Her character is an echo, fictitious and stylized, of the place held by the director. No more than we will know the verdict of the trial, we will not know if Rama will write his book. But we know beyond a shadow of a doubt that whatever the criminal case may have inspired in him, Alice Diop has found a way to answer: the cinema.

Saint-Omer starts from a specific situation, a real news item that gave rise to a trial (the Fabienne Kabou affair, judged in 2016). It is put on film by a filmmaker who has personal reasons to feel concerned by this event, as anyone who has seen her previous films knows, until the recent documentary We, which was one of the events of the beginning of this year.

blankThe president of the court (Valérie Dréville) and the lawyer (Aurélia Petit). | Diamond Films

And it is very exactly from there, from this space drawn by the real affair, the personal journey of the director, and the possibilities of directing the cinema that the singular energy, perceptible by anyone, of the Alice Diop’s first fiction film.

These possibilities of the staging are, for example, the framing and the powers of the off-screen such as those of moments of asserted frontality. These are the editing and arrangement of ellipses and parallels, the video archive resource and the articulation of interiors (the court, the hotel room, Rama’s apartment and that of his family) and outside. It is the composition of colors and lights in intelligence with what the fact of filming the faces of black women requires.

four and four women

And it is, in this particular case, the intensity and the subtlety of the interpretation of the four actresses who carry all the emotion, the complexity and the mysteries of the film.

Incantatory and sharp, quivering at times of disarray and at times of arrogance, and inhabited by an aura that evokes the masks of magic ceremonies, the Laurence of Guslagia Malanda is in itself a prodigy which polarizes forces which one would believe to be incompatible.

And paradoxically, the fact that the three other performers have mainly played in the theater contributes, in a place as theatrical as a courtroom, to making the incarnations of Kayije Kagame (Rama), Aurelia Petit (the lawyer) and Valerie Dreville (the judge).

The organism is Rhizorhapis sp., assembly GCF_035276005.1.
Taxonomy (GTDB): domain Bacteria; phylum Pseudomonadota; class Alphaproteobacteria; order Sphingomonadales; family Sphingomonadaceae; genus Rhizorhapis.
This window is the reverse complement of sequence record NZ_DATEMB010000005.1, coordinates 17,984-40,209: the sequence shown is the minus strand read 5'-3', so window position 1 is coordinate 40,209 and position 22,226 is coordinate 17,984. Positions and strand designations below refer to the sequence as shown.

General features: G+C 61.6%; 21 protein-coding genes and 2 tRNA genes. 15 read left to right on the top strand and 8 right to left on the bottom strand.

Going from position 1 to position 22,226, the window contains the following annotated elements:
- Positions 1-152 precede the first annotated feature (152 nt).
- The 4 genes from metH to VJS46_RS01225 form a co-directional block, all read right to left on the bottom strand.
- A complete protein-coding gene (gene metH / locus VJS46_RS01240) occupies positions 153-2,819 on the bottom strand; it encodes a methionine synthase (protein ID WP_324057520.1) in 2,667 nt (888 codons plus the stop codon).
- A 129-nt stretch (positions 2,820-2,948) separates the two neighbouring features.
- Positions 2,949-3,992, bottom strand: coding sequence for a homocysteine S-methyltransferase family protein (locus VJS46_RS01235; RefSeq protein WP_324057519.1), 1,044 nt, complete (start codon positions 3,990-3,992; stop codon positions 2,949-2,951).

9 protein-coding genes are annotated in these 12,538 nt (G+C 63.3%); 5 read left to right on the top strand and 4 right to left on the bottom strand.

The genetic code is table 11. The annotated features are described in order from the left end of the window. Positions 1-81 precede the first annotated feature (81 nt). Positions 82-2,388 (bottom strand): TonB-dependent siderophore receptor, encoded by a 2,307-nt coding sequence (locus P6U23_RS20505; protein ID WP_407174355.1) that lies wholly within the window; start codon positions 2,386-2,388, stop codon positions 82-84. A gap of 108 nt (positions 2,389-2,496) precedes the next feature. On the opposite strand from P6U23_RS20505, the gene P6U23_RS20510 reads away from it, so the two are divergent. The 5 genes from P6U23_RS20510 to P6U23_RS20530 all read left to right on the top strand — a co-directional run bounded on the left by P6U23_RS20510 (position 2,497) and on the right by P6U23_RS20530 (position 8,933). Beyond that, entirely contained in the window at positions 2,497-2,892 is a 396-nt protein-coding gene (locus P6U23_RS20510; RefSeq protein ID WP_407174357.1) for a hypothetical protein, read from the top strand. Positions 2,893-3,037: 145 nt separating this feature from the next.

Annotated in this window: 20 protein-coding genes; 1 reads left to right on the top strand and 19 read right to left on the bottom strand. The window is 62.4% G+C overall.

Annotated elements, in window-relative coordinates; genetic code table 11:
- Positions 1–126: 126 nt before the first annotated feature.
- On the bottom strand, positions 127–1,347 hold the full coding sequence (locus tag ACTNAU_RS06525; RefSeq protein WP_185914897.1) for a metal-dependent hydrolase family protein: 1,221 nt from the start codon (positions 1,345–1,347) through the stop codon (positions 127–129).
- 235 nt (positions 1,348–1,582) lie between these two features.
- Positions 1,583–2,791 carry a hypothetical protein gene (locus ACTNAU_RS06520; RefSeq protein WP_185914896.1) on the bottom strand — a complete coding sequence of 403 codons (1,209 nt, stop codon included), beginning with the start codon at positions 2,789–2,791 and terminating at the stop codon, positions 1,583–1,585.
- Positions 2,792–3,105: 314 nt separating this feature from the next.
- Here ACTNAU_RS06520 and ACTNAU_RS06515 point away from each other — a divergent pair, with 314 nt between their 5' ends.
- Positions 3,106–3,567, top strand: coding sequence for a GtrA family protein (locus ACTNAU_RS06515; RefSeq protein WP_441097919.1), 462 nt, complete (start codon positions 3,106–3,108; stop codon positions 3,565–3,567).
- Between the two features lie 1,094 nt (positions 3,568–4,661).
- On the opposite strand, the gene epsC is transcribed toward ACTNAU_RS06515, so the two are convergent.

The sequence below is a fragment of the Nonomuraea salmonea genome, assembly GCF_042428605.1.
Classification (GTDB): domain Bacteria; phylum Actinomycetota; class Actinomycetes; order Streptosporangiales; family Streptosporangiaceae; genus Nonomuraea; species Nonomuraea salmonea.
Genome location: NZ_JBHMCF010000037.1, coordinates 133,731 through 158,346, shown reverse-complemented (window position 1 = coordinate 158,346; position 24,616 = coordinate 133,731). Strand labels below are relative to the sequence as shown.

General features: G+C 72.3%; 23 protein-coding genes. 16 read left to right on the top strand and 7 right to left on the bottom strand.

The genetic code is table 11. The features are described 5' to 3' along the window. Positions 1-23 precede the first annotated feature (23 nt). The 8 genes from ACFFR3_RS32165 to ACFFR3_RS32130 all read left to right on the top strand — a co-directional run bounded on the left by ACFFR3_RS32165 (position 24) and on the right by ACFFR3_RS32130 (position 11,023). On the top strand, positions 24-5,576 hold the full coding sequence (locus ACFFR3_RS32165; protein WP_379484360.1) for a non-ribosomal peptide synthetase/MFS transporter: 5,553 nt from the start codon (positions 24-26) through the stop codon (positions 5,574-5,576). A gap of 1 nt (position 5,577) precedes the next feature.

As if, in front of someone as intimate a filmmaker as Alice Diop, their experience of the stage helped them to occupy the space, to use their voice, to find the facial and body expressions best suited to the big screen. .

By a secret mirror effect, these four women in the image are also born from the work of four other women united to deploy all the power of evocation of the actresses: the director obviously, the co-screenwriter and editor Amrita Davidthe co-screenwriter Marie N’Diayethe chief operator Claire Mathon.

Whoever reads the credits carefully will see many other female presences who contributed to the birth of the film. It is impossible to mechanically attribute the effect of such or such on the final result, it is nonetheless very noticeable that there are multiple links between these presences and the film as it is.

Saint-Omer is so undeniably an important film, with the same great emotion of spectator during the projection and artistic and political proposal of a remarkable magnitude, with long echoes long after having seen it, that it now risks disappearing behind too many praise.

Multi-award winning, invited all over the world, designated to represent France at the Oscars, this first fiction feature film undoubtedly deserves the honors it garners. But it is even more important to welcome it as simply, as openly as possible. What it has to offer, which is immense, will only be better appreciated.

Jean-Michel Frodon’s film reviews are to be found in the show “Cultural Affinities” by Tewfik Hakem, Sundays from 3 p.m. to 4 p.m. on France Culture.


by Alice Diop

with Guslagie Malanda, Kayije Kagame, Aurélia Petit, Valérie Dréville, Robert Cantarella, Didier de Pourquery, Xavier Maly


Duration: 2h02

Released November 23, 2022

The “Saint Omer” explosion, plea for an abyss